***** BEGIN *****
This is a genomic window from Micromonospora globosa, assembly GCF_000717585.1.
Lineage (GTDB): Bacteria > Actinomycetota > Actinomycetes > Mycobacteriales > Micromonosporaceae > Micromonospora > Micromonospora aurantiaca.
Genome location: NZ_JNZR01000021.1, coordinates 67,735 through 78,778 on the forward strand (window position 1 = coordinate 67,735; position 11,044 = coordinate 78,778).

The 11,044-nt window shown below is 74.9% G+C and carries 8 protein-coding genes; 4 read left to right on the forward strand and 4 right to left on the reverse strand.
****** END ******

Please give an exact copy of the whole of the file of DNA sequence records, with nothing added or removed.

This is a genomic window from Micromonospora globosa, assembly GCF_000717585.1.
Lineage (GTDB): Bacteria > Actinomycetota > Actinomycetes > Mycobacteriales > Micromonosporaceae > Micromonospora > Micromonospora aurantiaca.
Genome location: NZ_JNZR01000021.1, coordinates 67,735 through 78,778 on the forward strand (window position 1 = coordinate 67,735; position 11,044 = coordinate 78,778).

The 11,044-nt window shown below is 74.9% G+C and carries 8 protein-coding genes; 4 read left to right on the forward strand and 4 right to left on the reverse strand.